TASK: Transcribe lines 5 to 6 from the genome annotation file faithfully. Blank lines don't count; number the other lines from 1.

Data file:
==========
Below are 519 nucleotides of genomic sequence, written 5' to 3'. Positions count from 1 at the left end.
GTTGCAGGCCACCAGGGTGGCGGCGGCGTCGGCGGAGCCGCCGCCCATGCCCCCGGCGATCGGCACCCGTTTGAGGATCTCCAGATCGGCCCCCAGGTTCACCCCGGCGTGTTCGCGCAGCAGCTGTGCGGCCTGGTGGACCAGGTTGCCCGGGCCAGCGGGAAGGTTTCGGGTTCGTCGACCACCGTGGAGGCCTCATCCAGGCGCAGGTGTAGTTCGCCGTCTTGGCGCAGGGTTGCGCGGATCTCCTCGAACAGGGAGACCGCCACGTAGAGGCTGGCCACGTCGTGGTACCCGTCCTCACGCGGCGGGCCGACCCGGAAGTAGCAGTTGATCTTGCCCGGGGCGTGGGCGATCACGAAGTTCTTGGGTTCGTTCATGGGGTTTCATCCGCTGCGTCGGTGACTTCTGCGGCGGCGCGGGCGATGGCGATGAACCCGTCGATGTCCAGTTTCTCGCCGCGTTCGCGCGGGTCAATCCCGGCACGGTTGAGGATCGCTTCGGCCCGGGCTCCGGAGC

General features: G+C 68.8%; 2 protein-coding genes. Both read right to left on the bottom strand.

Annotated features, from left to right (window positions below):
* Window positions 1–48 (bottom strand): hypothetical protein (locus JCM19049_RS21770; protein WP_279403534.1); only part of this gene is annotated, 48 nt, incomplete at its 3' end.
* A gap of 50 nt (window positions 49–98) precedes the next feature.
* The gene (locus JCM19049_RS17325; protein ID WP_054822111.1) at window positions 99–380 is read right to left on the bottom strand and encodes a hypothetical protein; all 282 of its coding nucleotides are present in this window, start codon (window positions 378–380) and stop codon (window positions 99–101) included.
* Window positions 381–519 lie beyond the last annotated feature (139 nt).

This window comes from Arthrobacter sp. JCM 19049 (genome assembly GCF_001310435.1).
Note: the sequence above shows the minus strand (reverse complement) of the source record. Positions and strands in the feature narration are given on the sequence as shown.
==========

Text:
* Window positions 1–48 (bottom strand): hypothetical protein (locus JCM19049_RS21770; protein WP_279403534.1); only part of this gene is annotated, 48 nt, incomplete at its 3' end.
* A gap of 50 nt (window positions 49–98) precedes the next feature.